The Final Countdown

The Final Countdown. The Bryna Company 1980.
The Final Countdown. The Bryna Company 1980.

Before watching the movie:

So this is about a modern aircraft carrier dropped in the Pacific before Pearl Harbor. It appeals to me because I’m interested to see how modern military mixes with time travel, how they handle the realization, and how they get home. I don’t think I’ve seen accidental time travel done with large groups that didn’t use space-warping transportation daily and have practical “should you find yourself in the wrong time” procedures.

After watching the movie:

As the Naval aircraft carrier Nimitz puts out for routine maneuvers in the Pacific, the crew is joined by civilian efficiency consultant Warren Lasky. Shortly after departing, a bizarre storm rolls in, leading Captain Yelland to order all planes back to the ship. A horizontal cyclone envelops them, and then suddenly dissipates. Cut off from all known transmissions, unable to find the ships that were nearby moments ago, Yelland launches reconnaissance planes, which find a very different Pearl Harbor and Japanese Zeroes. It slowly becomes apparent that they have been transported to the day before the 1941 attack on Pearl Harbor. Having saved Senator Samuel Chapman from the Zero attack on his yacht that ostensibly killed him according to history, the officers of the Nimitz wonder if they can or should intervene and take their modern weaponry into World War II.

If this plot is science fiction, then so is A Connecticut Yankee in King Arthur’s Court. A magic storm that sends the heroes elsewhen for no apparent reason is as scientific as time travel by being bonked on the head. It asks more sci-fi questions about the possibility of changing the past, but ultimately it’s  a lot of handwringing should we/will we and not a lot of actual exploration of those questions. When changing the past is on the table, I expect to either see how those changes play out or how the actions were always part of events. On a smaller scale, this does the latter, but on the main idea, “modern carrier in WWII”, this is a complete disappointment from a sci-fi perspective.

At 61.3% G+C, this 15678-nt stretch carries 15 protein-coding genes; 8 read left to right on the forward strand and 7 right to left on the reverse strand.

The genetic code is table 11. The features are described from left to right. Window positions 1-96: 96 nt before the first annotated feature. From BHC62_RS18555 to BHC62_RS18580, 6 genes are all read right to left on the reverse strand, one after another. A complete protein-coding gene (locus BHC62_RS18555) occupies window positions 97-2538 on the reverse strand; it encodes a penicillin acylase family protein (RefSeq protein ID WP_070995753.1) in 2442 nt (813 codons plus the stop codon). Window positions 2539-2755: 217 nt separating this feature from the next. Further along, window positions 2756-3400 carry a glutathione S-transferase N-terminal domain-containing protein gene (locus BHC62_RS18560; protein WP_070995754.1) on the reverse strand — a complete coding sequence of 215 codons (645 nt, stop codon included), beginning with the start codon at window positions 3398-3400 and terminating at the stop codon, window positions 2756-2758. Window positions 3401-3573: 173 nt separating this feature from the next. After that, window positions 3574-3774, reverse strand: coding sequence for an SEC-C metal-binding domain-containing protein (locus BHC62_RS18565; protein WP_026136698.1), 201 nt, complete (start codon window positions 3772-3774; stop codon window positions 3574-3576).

Viewed as a Navy action/adventure movie with a splash of sci-fi/fantasy for flavor, this is a somewhat entertaining movie. The level of detail in the hardware used is impressive, even by today’s spoiled standards. In the synopsis “modern aircraft carrier sent back to World War II”, the emphasis is on the carrier, not the “sent”, or the WWII. That said, there are two Mitsubishi Zeroes used in the film that I found interesting to see in motion. I don’t know if they were real Zeroes or some other vintage plane painted with Japanese markings, but it was strange to see them in color and in flight.

I can’t say a whole lot about the characters and actors, because this wasn’t a character-driven story. Pretty much any of the characters could have been interchangeable. Kirk Douglas and Michael Sheen are there, doing things. I know I’ve seen their work before, but I don’t know them well enough to appraise them here. Michael Sheen’s role had a Peter Falk feel to it at times, though. Maybe because at the time he looked a little like a young Peter Falk. Charles Durning is also familiar, but I couldn’t even name anything else he’s been in.

 

Watch this movie: for the cool close-up look at aircraft carrier operations.

Don’t watch this movie: if you already have a more than basic familiarity with time travel stories.

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